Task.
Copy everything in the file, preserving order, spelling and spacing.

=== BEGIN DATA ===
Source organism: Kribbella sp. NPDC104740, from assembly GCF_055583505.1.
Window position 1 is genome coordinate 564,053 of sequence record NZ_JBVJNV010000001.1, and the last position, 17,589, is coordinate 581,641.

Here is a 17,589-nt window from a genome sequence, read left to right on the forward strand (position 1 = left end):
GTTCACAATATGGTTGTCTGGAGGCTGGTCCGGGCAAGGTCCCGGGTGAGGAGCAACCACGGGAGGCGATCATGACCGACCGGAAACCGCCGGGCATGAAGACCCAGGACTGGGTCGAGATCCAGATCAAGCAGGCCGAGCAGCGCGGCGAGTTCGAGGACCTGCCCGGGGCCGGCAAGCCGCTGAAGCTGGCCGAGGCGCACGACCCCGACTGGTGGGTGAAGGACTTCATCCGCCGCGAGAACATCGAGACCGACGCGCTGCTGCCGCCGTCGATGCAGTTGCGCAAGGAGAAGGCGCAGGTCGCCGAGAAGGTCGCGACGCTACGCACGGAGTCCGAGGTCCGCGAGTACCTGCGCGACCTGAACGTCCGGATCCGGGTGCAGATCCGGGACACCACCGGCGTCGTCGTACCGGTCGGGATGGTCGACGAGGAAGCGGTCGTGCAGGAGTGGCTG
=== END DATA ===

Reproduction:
Source organism: Kribbella sp. NPDC104740, from assembly GCF_055583505.1.
Window position 1 is genome coordinate 564,053 of sequence record NZ_JBVJNV010000001.1, and the last position, 17,589, is coordinate 581,641.

Here is a 17,589-nt window from a genome sequence, read left to right on the forward strand (position 1 = left end):
GTTCACAATATGGTTGTCTGGAGGCTGGTCCGGGCAAGGTCCCGGGTGAGGAGCAACCACGGGAGGCGATCATGACCGACCGGAAACCGCCGGGCATGAAGACCCAGGACTGGGTCGAGATCCAGATCAAGCAGGCCGAGCAGCGCGGCGAGTTCGAGGACCTGCCCGGGGCCGGCAAGCCGCTGAAGCTGGCCGAGGCGCACGACCCCGACTGGTGGGTGAAGGACTTCATCCGCCGCGAGAACATCGAGACCGACGCGCTGCTGCCGCCGTCGATGCAGTTGCGCAAGGAGAAGGCGCAGGTCGCCGAGAAGGTCGCGACGCTACGCACGGAGTCCGAGGTCCGCGAGTACCTGCGCGACCTGAACGTCCGGATCCGGGTGCAGATCCGGGACACCACCGGCGTCGTCGTACCGGTCGGGATGGTCGACGAGGAAGCGGTCGTGCAGGAGTGGCTG